THE HALF DECENT FOOTBALL MAGAZINE

Dear WSC
Well, I’m really sorry to moan, especially as it was your 150th issue. But your Nick House (Football League Review, WSC 150) was watching a different Division Three to me last season. I’ll just say five things. Firstly, it was a tremendously exciting season. You wouldn’t think so to read this review. It culminated on the last day with first playing second for the championship. And it’s not often that happens. Secondly, how can Peterborough pos­­sibly be described as an enigma? One of the great certainties of Division Three football, and one of its great entertainments, is that Peterborough United consistently underachieve. It’s called the Barry Fry effect. Thirdly, there are some tremendous young players in this division, but you would need to be very blinkered indeed to name messrs Thomas, Breslan and Bastow among them. What about Martin Butler at Cambridge United, for good­ness sake! Fourthly, he must be a really cautious punter if he wouldn’t have bet on any of the top v bottom games. If he had done, he would have made himself a tidy profit. Finally, eventual champions Brentford merited just one mention in the entire article. This despite one of their most eventful seasons ever, with the Ron Noades saga, a host of talented youngsters and that exciting final game. By contrast, Exeter City were mentioned five times, Devon clubs in general 11 times. Hey – that Nick House couldn’t be a Torquay fan, could he? Simon Knott, via email

Dear WSC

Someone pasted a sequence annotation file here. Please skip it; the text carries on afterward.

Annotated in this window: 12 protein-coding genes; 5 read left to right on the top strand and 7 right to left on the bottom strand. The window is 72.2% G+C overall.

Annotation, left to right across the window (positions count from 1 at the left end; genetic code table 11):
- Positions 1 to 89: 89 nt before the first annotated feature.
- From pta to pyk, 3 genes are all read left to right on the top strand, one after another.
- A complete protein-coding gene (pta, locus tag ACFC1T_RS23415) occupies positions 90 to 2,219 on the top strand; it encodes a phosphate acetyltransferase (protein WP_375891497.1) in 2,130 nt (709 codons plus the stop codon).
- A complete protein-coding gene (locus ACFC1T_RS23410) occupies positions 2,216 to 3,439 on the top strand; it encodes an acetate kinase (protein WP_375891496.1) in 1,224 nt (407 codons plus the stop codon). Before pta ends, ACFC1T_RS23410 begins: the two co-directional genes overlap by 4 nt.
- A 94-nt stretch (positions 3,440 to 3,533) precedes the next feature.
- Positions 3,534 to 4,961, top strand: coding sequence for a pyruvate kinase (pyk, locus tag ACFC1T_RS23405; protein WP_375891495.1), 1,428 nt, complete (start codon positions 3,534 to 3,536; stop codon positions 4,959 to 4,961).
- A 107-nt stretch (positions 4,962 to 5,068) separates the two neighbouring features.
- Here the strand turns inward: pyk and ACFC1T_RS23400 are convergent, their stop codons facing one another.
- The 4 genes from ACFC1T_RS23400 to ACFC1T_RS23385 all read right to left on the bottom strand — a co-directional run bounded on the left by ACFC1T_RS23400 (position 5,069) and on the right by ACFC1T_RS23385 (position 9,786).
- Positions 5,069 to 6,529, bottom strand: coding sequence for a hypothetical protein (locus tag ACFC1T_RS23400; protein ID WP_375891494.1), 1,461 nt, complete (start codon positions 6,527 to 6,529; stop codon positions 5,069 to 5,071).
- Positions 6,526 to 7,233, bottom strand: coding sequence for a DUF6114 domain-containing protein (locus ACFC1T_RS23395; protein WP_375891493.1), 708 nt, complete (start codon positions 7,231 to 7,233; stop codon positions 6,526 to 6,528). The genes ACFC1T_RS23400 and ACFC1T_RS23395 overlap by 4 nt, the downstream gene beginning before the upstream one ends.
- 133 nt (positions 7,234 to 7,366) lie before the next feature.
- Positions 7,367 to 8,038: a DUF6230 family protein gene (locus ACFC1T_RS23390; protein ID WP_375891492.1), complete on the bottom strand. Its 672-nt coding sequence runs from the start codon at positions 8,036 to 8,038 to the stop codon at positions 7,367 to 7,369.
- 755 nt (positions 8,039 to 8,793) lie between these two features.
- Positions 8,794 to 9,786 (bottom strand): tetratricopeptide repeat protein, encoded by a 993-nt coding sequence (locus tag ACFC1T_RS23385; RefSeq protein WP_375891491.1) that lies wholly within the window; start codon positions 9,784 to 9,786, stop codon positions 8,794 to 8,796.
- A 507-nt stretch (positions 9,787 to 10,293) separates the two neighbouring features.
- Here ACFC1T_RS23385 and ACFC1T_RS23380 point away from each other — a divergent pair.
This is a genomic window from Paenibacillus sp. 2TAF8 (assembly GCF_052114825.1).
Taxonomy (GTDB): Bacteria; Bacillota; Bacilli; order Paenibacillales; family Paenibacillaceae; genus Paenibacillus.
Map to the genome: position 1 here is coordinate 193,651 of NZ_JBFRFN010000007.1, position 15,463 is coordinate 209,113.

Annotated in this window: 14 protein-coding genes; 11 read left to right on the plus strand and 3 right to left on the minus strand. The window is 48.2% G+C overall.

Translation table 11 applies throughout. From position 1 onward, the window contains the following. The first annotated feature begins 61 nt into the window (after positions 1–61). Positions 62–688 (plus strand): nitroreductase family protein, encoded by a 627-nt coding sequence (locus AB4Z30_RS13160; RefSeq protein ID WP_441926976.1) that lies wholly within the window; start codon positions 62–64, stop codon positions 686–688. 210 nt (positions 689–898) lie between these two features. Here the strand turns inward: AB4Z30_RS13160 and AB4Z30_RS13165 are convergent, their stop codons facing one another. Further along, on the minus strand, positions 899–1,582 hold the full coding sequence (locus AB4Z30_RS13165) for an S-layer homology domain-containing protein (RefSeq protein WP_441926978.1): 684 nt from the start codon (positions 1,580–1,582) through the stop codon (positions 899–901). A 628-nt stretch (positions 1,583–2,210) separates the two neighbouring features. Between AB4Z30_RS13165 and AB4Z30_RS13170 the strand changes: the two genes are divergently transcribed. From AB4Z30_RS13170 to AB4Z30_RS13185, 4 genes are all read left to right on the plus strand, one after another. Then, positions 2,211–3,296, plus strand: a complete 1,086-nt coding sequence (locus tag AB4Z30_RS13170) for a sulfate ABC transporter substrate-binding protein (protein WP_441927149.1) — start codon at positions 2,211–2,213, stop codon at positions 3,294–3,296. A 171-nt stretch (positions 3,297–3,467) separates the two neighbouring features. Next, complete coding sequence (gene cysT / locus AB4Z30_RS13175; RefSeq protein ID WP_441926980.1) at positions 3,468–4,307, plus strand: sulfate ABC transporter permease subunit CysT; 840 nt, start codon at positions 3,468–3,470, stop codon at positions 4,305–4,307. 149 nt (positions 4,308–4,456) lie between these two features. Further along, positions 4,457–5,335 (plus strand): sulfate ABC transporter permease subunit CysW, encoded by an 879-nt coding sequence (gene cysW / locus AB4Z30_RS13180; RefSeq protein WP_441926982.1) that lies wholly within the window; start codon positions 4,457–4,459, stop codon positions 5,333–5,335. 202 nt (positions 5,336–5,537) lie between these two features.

I’m quite amazed by Nick Hornby’s comment (WSC 150) that he’s “yet to meet this mythical middle-class fan who doesn’t know the 1966 England captain but can tell you all about the current Man Utd team”. The world is full of them. Prime example being David Mellor, who once when presenting 6.06 made the staggering admission to one caller that he had “never heard of Bob McNab”. I know he’s an easy target, but I couldn’t resist. Sorry. Robin Pearson, Isleworth

Dear WSC
I’ve waited and waited, thinking someone would write in recalling the most famous Coronation Street football scene, but I suppose it will just have to be me. You remember when half the Street went off to Maine Road for a cup tie? City score (I know, the programme has nothing to do with reality) and as Annie Walker raises her arms in triumph, her rattle flies over the heads of the entire Scoreboard End and knocks off the helmet of a constable on the running track. Despite the absence of CCTV, she is immediately identified, ejected and taken to the cells.Husband Jack has to leave the pub and bail her out. Which is probably why all his millions went Blackburn Rovers’ way and not to us. But for this unfortunate incident, City could be sitting where Blackburn are... oops! Dave Miller, Manchester 

Dear WSC
Cris Freddi’s catalogue of ill fortune (WSC 150) would surely not be complete without reference to WBA’s game against Blackpool in the 1908-09 season. West Brom had a goal disallowed because the referee believed the ball had struck the bar, when in fact it had simply rebounded firmly from a tightly strung goal net. At the end of the season they narrowly missed promotion to the First Division on goal average – so narrowly, in fact, that one more goal would have seen them go up in place of Tottenham. Not that we’re still bitter about it. Harold Clarke, Dudley

Dear WSC